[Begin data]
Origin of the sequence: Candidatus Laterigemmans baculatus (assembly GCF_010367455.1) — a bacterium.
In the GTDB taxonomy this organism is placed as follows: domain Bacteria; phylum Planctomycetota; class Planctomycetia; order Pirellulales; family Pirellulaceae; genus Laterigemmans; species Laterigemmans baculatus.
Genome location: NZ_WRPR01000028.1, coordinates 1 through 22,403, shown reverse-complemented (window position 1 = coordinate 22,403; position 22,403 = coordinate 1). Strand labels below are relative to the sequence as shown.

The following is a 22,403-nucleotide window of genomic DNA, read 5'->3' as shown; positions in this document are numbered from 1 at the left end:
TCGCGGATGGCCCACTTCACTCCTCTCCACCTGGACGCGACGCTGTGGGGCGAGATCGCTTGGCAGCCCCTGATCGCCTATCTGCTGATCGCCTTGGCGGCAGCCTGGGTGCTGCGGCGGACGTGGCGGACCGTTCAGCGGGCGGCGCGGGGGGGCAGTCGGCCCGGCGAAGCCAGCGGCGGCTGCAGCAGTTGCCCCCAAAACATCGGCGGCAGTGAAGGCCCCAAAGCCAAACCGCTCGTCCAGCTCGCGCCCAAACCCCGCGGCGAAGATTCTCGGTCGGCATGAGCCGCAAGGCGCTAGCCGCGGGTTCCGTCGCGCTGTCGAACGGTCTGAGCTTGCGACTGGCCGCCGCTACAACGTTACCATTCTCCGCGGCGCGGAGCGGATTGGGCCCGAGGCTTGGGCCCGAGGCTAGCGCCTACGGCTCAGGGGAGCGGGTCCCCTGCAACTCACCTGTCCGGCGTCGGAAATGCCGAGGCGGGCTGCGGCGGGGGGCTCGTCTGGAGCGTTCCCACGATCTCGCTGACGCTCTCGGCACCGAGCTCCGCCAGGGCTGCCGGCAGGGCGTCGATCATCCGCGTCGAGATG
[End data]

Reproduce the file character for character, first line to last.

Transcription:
Origin of the sequence: Candidatus Laterigemmans baculatus (assembly GCF_010367455.1) — a bacterium.
In the GTDB taxonomy this organism is placed as follows: domain Bacteria; phylum Planctomycetota; class Planctomycetia; order Pirellulales; family Pirellulaceae; genus Laterigemmans; species Laterigemmans baculatus.
Genome location: NZ_WRPR01000028.1, coordinates 1 through 22,403, shown reverse-complemented (window position 1 = coordinate 22,403; position 22,403 = coordinate 1). Strand labels below are relative to the sequence as shown.

The following is a 22,403-nucleotide window of genomic DNA, read 5'->3' as shown; positions in this document are numbered from 1 at the left end:
TCGCGGATGGCCCACTTCACTCCTCTCCACCTGGACGCGACGCTGTGGGGCGAGATCGCTTGGCAGCCCCTGATCGCCTATCTGCTGATCGCCTTGGCGGCAGCCTGGGTGCTGCGGCGGACGTGGCGGACCGTTCAGCGGGCGGCGCGGGGGGGCAGTCGGCCCGGCGAAGCCAGCGGCGGCTGCAGCAGTTGCCCCCAAAACATCGGCGGCAGTGAAGGCCCCAAAGCCAAACCGCTCGTCCAGCTCGCGCCCAAACCCCGCGGCGAAGATTCTCGGTCGGCATGAGCCGCAAGGCGCTAGCCGCGGGTTCCGTCGCGCTGTCGAACGGTCTGAGCTTGCGACTGGCCGCCGCTACAACGTTACCATTCTCCGCGGCGCGGAGCGGATTGGGCCCGAGGCTTGGGCCCGAGGCTAGCGCCTACGGCTCAGGGGAGCGGGTCCCCTGCAACTCACCTGTCCGGCGTCGGAAATGCCGAGGCGGGCTGCGGCGGGGGGCTCGTCTGGAGCGTTCCCACGATCTCGCTGACGCTCTCGGCACCGAGCTCCGCCAGGGCTGCCGGCAGGGCGTCGATCATCCGCGTCGAGATG